KEY WORDS: Myxomatosis; Poxvirus; Rabbits; Transmission electron microscopy.
RESUMEN: La mixomatosis es una enfermedad contagiosa de distribución mundial, causada por poxvirus que infecta conejos domésticos y salvajes. En este estudio presentamos dos distintos surtos por mixomatosis que ocurrieron en producciones de conejos, una para fines comerciales de producción de carne y pieles y otra para el comercio de conejos domésticos. Las señales observadas fueron afecciones oculares, nasales, testiculares y, a veces, también distribuida por todo el cuerpo de los animales. Estas se caracterizaban por formación de nódulos que a la palpación tenían un aspecto gelatinoso o gomoso. En la microscopía electrónica de transmisión, por la técnica de contrastación negativa, se pudo observar en todas las muestras examinadas de piel y de costras, un gran número de partículas típicas de poxvirus, con envoltura y forma de ladrillo, mostrando disposición irregular de los túbulos sobre la membrana externa, midiendo 300 x 240 nm en el promedio. Cortes ultrafinos de fragmentos de piel y de costras revelaron la presencia de cuerpos de inclusión intracitoplasmáticas, envueltos por membrana y conteniendo partículas ovales, midiendo 270 x 130 nm, conteniendo núcleo o centro interno bicóncavo (forma de mancuernas). Partículas inmaduras (vacías) envueltas por membrana fueron observadas. También fueron analizados cuerpos de inclusión intracitoplasmáticos, electrodensos, conteniendo partículas virales brotando del material denso y amorfo. Fueron observadas inclusiones intranucleares fibrilares o "digitales" mostrando una estriación periódica y disposición en grupos en medio del material granular. Los núcleos estaban deformados con cromatina densamente condensada formando cuerpos de inclusiones electrodensas y amorfas. En la técnica de imunocitoquímica la reacción antígeno-anticuerpo fue intensamente marcada por las partículas de oro coloidal realzando fuertemente las partículas virales.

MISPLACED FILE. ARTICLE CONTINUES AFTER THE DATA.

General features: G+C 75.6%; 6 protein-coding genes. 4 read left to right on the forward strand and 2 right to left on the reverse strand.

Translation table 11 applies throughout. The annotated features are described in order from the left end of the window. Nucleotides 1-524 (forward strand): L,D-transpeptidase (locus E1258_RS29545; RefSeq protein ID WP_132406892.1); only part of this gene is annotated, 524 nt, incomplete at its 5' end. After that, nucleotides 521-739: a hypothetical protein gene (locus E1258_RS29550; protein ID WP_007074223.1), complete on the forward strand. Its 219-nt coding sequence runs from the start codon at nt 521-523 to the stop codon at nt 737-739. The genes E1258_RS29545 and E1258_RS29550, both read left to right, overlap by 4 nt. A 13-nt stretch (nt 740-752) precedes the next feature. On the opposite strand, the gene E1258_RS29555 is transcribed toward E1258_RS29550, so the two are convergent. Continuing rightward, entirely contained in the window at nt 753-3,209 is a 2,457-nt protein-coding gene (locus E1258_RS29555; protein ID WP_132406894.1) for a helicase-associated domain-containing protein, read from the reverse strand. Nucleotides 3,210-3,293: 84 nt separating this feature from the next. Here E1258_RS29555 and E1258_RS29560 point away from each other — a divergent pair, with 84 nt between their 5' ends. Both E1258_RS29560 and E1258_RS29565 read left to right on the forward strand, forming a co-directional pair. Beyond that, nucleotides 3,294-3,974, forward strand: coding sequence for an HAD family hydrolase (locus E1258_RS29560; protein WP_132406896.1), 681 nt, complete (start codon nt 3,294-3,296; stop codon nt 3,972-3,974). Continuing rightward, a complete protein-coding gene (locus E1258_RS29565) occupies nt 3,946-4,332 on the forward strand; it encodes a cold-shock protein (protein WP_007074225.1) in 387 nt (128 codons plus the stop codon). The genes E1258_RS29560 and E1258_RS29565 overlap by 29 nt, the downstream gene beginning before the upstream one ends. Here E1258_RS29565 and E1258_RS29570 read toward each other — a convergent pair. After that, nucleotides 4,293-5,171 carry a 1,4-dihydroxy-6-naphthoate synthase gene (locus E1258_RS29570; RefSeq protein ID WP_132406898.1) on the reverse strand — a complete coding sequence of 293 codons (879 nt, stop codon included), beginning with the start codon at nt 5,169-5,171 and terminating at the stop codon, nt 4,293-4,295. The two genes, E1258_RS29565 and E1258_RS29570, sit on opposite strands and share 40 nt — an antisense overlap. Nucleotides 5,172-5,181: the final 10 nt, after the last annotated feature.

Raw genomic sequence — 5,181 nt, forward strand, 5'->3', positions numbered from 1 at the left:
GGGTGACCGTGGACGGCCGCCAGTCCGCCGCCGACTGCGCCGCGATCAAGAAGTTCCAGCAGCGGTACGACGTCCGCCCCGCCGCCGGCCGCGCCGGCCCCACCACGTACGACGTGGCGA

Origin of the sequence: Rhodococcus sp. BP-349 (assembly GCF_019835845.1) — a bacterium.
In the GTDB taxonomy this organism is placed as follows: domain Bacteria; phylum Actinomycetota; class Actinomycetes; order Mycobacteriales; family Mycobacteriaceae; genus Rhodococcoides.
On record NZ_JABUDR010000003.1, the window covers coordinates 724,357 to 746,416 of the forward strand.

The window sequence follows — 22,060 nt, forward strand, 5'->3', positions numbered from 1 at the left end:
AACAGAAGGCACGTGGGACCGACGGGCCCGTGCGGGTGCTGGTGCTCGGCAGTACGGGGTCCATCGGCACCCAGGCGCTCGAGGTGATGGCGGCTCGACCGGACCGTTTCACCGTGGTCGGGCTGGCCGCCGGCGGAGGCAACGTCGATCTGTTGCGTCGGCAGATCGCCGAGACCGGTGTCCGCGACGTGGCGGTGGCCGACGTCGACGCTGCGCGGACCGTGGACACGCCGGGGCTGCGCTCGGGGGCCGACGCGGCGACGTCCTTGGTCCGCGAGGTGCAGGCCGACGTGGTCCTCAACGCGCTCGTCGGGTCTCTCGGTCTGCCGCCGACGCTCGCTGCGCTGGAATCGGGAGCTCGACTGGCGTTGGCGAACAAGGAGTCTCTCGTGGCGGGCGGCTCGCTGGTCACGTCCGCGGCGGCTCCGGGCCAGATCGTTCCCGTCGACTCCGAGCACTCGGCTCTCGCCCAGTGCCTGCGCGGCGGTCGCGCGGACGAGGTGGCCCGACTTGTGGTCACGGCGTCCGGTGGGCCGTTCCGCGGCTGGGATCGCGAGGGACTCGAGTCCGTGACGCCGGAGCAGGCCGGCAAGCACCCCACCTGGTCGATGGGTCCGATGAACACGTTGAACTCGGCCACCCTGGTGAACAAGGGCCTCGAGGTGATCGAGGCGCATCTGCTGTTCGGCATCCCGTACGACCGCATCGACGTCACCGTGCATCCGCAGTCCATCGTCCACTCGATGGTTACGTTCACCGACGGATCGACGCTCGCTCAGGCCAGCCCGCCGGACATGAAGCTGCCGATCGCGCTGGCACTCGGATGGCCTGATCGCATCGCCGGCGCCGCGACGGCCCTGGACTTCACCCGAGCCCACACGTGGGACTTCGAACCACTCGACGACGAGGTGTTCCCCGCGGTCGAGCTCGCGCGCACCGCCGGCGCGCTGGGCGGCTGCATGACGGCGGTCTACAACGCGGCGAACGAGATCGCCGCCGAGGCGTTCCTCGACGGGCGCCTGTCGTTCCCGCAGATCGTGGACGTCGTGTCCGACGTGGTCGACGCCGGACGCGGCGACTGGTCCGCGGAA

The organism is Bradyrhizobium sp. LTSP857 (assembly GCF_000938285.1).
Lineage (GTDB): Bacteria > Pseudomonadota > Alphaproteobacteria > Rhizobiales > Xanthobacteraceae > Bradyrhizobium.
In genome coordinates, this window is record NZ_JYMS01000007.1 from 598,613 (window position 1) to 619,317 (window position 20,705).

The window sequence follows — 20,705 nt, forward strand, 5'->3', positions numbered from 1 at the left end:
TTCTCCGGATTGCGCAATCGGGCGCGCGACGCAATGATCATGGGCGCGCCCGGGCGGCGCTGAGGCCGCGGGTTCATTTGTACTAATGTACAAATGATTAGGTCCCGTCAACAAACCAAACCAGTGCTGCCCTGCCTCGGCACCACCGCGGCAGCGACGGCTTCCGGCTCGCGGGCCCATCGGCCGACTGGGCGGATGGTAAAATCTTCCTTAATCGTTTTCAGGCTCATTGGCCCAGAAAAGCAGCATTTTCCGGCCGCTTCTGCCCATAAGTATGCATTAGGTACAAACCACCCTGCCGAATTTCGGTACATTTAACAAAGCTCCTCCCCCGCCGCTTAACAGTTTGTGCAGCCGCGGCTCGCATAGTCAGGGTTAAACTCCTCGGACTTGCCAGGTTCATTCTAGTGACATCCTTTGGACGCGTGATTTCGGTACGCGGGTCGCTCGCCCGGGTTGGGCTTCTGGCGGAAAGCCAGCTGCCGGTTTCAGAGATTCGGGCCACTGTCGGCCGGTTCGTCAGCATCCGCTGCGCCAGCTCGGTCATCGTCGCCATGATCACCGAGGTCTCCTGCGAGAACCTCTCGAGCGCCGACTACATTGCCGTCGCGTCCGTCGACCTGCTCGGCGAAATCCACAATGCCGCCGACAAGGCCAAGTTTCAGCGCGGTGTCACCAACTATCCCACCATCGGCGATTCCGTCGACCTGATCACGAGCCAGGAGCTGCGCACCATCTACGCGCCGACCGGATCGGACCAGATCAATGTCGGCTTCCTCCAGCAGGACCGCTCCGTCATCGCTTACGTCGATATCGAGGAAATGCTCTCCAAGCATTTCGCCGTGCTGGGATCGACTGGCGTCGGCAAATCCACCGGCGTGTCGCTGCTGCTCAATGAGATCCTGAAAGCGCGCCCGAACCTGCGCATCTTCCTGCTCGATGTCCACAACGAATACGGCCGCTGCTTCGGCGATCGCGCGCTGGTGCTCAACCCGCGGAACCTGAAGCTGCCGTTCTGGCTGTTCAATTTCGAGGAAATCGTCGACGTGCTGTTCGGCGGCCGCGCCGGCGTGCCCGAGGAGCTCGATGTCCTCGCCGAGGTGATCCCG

PALABRAS CLAVE: Mixomatosis; Poxvirus; Conejo; Microscopía electrónica de transmisión.